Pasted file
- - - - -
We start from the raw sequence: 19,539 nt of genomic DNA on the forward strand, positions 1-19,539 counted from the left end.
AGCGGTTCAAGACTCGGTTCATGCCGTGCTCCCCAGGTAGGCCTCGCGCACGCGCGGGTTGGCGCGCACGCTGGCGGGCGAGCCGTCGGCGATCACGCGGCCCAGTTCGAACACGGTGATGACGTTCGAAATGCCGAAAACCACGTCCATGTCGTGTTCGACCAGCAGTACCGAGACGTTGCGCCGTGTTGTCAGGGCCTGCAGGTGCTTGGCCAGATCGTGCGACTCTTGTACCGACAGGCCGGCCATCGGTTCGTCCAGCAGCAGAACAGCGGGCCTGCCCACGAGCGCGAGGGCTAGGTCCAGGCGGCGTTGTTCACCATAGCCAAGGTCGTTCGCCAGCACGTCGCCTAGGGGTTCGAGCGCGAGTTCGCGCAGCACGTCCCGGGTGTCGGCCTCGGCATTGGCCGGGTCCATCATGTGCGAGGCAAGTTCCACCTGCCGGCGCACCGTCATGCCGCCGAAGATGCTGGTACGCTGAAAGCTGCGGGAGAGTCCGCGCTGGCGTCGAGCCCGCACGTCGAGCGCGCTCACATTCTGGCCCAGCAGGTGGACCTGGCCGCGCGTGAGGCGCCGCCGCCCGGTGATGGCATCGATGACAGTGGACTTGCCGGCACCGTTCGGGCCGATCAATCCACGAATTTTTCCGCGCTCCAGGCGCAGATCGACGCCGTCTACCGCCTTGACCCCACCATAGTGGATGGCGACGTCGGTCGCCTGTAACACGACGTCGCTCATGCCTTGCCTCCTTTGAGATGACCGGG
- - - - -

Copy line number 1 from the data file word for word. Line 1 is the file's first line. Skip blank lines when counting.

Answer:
We start from the raw sequence: 19,539 nt of genomic DNA on the forward strand, positions 1-19,539 counted from the left end.